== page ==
By Cisco's estimate, it will take 20,000 kiloamps to jump-start Barry's system. This is more electricity than is run through an electric chair.
According to Blackout, the average human body generates 342 watts of electricity. The numbers here seem a bit off, as what limited research I've done on the subject suggests that the average human at rest, generates 110 watts/hr. However, that increases to 550 watts/hr during vigorous amounts of activity. Averaging the two numbers comes close to 342 watts but not exactly.
(After winding up late for an appointment at STAR Labs after thwarted a mugger who tried robbing him)
Barry: Sorry guys. I got a little held-up. (beat) You had to be there.
Barry: I love being The Flash. I love everything about it. The feeling of running hundreds of miles per hour. Wind and power just rushing past my face. Being able to help people. I'm not sure I can live without it, Caitlin.
Clock King: It should take you less than three seconds to discard any thought of rebellion and comply. I take it I don't need to count out-loud?
Capt. Singh: You've got demands. I want to hear them. But first let the civilians go.
Clock King: Would you prefer I sent them out alive or dead? Please be more specific!
Dr. Wells: You were right. I don't care much for people, Barry. I find them misinformed and short-sighted.
Barry: So why do you do what you do? Why get up in the morning?
Dr. Wells: Because I believe in a better future.
As the episode opens, it has been 311 days since Barry was struck by lightning.
The computer in Dr. Wells' secret room is named Gideon. Gideon is capable of scanning future news media for specific references in a matter of seconds.
Joe West briefly flashes back to the attack by The Yellow Man in F106.
Cisco makes reference to Felicity enhancing the STAR Labs computers in F104.
The Clock King is seen for the first time since A214.
Barry's power loss results in the future being changed, according to the newspaper headline Wells examined.
After the future is changed, the major news story on the day Barry was supposed to disappear was about the United States Postal Service permanently closing down. Curiously, the other articles have also changed, with the Wayne Tech/ Queen Inc. merger falling through and red skies continuing to threaten the world. (F101)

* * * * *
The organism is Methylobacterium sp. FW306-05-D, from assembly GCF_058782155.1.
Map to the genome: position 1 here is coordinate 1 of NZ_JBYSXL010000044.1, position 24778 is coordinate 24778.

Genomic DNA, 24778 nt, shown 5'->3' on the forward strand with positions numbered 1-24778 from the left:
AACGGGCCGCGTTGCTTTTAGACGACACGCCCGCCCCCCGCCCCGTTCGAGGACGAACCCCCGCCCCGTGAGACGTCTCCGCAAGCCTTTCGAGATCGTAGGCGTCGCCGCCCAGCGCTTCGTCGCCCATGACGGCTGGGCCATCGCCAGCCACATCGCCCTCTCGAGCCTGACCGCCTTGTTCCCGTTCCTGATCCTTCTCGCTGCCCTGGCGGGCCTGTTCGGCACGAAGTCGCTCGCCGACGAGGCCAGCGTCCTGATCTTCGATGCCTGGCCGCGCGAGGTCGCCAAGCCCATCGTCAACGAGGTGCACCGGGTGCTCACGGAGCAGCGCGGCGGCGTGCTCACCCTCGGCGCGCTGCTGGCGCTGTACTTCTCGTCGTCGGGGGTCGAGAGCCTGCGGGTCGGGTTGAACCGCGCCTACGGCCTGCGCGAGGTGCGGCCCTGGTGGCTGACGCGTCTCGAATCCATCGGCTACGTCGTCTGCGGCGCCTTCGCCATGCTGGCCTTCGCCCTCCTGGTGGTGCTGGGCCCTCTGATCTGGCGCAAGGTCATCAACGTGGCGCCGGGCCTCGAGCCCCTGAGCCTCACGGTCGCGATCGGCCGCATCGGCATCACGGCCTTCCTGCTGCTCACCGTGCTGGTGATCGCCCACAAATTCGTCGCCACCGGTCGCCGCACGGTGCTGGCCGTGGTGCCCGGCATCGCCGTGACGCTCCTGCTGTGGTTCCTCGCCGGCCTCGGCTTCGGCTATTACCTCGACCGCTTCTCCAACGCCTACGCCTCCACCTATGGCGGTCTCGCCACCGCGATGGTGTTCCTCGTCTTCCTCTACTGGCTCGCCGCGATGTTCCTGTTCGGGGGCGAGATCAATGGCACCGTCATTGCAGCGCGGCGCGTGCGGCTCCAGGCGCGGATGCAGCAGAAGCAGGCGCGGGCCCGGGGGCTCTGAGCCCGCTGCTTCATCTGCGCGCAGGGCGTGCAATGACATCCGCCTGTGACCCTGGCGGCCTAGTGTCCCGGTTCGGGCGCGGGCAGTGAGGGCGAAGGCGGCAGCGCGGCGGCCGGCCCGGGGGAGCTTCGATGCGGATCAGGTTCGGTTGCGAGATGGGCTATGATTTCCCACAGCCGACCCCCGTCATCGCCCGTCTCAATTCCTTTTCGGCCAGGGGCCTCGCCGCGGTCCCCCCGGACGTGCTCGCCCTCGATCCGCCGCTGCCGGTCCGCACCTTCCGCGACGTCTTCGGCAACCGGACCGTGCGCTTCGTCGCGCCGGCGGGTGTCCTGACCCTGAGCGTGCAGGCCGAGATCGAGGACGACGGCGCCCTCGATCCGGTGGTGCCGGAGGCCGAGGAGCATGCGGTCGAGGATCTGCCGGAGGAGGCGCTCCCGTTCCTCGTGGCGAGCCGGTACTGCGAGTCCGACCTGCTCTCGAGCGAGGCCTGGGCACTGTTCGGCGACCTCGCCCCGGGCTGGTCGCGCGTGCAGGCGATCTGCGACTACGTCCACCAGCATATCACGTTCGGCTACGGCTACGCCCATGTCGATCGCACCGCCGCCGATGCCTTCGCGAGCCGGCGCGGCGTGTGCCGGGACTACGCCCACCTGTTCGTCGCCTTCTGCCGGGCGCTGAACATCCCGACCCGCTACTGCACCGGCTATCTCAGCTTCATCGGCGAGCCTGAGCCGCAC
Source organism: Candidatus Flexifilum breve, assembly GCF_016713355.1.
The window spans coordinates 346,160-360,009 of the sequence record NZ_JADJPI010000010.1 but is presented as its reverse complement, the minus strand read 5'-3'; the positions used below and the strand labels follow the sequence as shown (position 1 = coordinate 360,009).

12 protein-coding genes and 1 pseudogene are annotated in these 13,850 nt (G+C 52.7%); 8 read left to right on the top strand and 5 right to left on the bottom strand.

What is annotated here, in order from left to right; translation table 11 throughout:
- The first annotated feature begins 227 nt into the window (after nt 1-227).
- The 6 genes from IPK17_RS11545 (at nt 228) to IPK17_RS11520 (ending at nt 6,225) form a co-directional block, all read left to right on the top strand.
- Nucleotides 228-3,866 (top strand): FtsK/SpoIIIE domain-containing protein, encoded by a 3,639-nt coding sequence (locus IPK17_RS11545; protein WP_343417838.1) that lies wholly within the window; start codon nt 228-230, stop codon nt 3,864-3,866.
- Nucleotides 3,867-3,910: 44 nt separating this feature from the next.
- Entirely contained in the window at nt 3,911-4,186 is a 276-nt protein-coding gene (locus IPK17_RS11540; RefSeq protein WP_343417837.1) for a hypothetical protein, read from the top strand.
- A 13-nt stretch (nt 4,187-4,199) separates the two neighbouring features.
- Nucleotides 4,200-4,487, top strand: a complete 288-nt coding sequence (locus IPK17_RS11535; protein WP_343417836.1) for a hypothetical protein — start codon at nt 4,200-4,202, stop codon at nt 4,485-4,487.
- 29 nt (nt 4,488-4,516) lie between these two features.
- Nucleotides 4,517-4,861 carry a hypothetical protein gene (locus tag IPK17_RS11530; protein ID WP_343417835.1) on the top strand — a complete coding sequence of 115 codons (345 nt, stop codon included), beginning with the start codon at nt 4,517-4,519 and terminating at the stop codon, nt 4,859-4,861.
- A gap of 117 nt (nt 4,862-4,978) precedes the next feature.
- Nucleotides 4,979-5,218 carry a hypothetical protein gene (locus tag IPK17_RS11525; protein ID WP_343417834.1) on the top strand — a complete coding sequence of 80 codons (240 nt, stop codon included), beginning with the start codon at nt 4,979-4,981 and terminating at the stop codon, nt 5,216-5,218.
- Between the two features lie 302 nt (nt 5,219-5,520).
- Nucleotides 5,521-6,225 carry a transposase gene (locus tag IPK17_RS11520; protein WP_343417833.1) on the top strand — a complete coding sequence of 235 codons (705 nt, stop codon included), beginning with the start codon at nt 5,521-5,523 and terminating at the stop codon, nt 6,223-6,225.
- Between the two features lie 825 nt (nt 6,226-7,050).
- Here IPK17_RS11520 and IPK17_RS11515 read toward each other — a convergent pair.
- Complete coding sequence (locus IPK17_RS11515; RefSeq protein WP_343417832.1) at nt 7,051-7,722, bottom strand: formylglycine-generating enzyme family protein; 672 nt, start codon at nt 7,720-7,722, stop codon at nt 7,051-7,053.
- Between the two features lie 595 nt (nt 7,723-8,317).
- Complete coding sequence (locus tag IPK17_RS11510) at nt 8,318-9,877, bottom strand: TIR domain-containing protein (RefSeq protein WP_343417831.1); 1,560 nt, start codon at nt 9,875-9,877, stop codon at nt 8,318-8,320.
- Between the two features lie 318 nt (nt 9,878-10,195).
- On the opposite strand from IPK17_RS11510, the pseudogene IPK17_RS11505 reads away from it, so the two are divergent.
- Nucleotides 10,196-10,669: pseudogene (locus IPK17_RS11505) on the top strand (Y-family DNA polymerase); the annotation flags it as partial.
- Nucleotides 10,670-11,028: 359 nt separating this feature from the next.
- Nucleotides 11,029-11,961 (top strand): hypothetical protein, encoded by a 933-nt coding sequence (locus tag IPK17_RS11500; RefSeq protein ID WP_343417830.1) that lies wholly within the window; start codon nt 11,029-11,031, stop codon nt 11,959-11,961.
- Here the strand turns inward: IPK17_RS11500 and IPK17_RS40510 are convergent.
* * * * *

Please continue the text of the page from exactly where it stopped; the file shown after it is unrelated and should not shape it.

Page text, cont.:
The Clock King makes reference to his dying sister - his whole reason for turning to crime. She died sometime between A214 and this episode. His request for a furlough to see her one last time in person before her death was denied by the district attorney of Central City.
Barry makes reference to what Oliver Queen said about him getting his powers for a reason. (F101)
Girder, last seen in F106, is killed by Blackout.
Joe West is surprisingly well read. He recognizes The Clock King's quotes from Ben Franklin ("You may delay, but time will not.") and Henry David Thoreau ("As if you could kill Time without injuring Eternity.") Curiously, The Clock King misquotes this last line as "wounding Eternity".
Wells memorized the names of every person killed by the particle accelerator accident.
Blackout's body is put in a body bag and locked in a cell in The Pipeline.
As the episode closes, it is 312 days since Barry was struck by lightning.
Wells takes a blood sample from Blackout's dead body, saying he must learn how it was possible for him to steal The Flash's speed. The Mist (last seen in F103) can be seen in his cell in the background while this occurs.
The Fridge Factor
Averted, as Iris takes down The Clock King by herself, after palming Eddie's gun while pretending to give him a final kiss.
The Bottom Line
A decent episode but not a great one. While it's good to see The Clock King again, he seems woefully underused and one wishes for an episode in which The Flash must literally race against time to outmaneuver his plans within plans. Likewise, Blackout suffers from a ludicrous make-up design and an uninspired power set. Still, Caitlin Snow gets a few nice character moments with Barry, Dr. Wells gets some more definition and the opening with Barry having fun while using his powers to make his morning easier is as fun as the classic comics. And even though it is a little forced, it's nice to see Iris saving the day without The Flash having to step in.